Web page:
Although a half century has passed since Babinski1 described anosognosia for hemiplegia, a considerable difference of opinion as to its nature remains. One feature that as yet has not been explained adequately is the great predominance of patients with anosognosia for left hemiplegia over those in whom the right side of the body is involved. In studies where the relative incidence is given, the ratio has ranged from eight to one in the series of Hécaen2 to two to one in the studies of Nathanson, Bergman, and Gordon,3 and Battersby, Bender, Pollack, and Kahn.4
Despite different formulations, there is a fair consensus as to what clinical manifestations are included under the rubric of anosognosia. These are verbal negation of the paralyzed limbs, denial of their existence, and delusions, illusions, and hallucinations concerning the affected side including the phantom of an extra limb, and neglect of, and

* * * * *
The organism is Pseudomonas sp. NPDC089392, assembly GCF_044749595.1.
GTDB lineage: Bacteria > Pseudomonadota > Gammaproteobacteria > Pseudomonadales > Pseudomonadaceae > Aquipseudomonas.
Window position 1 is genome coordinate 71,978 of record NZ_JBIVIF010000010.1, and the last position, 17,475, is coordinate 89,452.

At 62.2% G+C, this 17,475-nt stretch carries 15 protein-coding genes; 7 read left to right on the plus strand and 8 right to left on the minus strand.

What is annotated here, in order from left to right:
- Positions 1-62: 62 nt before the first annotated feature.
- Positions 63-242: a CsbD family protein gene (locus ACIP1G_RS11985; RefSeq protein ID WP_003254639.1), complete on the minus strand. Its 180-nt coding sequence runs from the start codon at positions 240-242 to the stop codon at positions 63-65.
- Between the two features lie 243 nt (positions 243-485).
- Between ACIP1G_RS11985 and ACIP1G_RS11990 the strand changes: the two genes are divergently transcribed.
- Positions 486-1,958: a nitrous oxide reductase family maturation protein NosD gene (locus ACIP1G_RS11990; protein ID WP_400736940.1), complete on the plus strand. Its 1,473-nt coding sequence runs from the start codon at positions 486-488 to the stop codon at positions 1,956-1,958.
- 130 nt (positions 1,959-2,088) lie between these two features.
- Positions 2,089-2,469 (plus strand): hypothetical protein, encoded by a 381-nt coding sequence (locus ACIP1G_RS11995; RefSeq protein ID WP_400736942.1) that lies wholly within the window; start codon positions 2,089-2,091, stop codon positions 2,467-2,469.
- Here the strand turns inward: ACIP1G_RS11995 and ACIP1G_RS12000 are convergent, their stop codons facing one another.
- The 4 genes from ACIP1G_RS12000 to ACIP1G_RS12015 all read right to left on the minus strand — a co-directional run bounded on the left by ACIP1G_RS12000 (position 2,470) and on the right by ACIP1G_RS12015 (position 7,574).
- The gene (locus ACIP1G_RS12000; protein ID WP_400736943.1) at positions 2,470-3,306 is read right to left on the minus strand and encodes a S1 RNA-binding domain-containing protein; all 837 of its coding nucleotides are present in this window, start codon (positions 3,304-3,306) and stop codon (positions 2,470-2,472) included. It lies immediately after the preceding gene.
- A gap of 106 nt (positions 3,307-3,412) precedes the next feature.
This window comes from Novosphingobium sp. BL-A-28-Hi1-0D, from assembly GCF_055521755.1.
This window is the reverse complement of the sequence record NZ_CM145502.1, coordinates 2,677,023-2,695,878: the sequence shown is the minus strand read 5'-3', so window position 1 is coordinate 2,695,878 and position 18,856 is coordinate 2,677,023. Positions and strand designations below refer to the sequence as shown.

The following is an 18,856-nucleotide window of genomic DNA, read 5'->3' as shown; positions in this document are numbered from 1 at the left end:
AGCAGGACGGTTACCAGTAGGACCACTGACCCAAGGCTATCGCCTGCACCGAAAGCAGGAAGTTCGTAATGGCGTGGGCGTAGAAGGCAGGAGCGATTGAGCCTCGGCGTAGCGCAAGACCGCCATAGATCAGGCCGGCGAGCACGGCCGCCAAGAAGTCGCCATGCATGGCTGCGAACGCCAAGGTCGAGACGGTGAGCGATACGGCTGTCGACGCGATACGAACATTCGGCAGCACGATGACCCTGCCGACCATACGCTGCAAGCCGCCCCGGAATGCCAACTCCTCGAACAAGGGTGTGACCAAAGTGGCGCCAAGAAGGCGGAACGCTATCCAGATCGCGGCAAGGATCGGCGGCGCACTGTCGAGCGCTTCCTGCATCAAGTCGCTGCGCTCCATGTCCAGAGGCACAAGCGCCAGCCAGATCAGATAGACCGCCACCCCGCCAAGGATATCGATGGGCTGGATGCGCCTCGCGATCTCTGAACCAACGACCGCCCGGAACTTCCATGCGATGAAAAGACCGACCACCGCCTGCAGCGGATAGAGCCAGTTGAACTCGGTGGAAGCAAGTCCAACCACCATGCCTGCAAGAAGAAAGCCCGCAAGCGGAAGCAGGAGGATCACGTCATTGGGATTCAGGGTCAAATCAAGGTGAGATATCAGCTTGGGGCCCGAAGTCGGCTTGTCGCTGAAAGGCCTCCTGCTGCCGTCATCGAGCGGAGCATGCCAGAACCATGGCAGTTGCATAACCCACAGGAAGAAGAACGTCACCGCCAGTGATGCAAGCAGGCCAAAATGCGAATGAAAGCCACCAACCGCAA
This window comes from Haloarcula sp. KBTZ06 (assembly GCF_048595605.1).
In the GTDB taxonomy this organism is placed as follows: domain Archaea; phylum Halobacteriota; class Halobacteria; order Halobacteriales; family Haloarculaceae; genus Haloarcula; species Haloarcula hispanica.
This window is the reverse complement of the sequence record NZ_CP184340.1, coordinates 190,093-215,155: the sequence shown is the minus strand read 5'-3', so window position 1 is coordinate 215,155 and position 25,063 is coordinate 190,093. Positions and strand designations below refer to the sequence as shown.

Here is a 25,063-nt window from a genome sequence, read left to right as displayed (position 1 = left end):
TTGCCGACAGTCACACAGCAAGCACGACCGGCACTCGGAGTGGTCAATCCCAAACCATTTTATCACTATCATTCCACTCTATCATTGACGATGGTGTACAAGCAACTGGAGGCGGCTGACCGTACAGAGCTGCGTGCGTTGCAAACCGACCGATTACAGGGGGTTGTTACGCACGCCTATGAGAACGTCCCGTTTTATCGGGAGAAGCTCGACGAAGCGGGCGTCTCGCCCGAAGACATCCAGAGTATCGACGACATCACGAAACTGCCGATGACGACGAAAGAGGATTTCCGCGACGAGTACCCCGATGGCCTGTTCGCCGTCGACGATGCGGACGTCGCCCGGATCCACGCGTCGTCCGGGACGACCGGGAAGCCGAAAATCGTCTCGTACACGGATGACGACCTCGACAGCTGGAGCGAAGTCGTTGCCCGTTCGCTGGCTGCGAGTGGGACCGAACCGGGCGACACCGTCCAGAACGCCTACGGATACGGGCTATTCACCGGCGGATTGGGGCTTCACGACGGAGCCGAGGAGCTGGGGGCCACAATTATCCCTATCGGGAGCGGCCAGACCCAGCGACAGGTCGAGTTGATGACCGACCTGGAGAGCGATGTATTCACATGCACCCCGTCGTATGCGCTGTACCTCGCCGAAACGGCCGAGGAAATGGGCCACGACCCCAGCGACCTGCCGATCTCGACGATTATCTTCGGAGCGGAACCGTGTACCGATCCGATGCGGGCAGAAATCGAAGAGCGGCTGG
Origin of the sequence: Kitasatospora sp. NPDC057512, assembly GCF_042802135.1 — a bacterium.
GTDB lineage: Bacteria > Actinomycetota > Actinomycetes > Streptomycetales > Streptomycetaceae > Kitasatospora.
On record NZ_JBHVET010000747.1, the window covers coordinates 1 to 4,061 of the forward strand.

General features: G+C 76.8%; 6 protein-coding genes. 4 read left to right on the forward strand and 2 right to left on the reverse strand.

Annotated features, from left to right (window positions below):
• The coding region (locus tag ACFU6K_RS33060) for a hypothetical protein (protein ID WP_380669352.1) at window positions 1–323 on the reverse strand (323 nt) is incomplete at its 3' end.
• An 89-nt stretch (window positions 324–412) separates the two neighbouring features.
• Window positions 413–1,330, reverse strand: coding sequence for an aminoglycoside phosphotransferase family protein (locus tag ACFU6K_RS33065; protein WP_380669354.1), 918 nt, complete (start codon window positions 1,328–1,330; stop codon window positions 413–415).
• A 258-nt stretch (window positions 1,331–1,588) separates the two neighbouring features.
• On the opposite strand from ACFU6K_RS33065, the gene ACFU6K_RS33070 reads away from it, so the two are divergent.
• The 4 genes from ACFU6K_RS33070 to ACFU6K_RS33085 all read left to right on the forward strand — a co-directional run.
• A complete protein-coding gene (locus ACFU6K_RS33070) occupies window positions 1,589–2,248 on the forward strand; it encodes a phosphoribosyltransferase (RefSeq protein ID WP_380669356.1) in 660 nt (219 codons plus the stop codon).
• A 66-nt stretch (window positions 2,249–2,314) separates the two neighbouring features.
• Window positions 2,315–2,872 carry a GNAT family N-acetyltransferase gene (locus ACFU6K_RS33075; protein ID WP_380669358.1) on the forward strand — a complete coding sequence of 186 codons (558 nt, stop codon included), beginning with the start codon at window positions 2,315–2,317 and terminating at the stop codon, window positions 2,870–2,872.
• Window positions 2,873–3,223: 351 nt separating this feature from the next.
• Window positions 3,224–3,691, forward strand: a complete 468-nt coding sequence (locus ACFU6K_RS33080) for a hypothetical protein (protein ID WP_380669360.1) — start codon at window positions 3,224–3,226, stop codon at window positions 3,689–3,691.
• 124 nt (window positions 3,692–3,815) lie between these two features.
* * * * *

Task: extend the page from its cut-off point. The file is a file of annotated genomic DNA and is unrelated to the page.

WEINSTEIN EA, COLE M, MITCHELL MS, LYERLY OG. Anosognosia and Aphasia. Arch Neurol. 1964;10(4):376–386. doi:10.1001/archneur.1964.00460160046004
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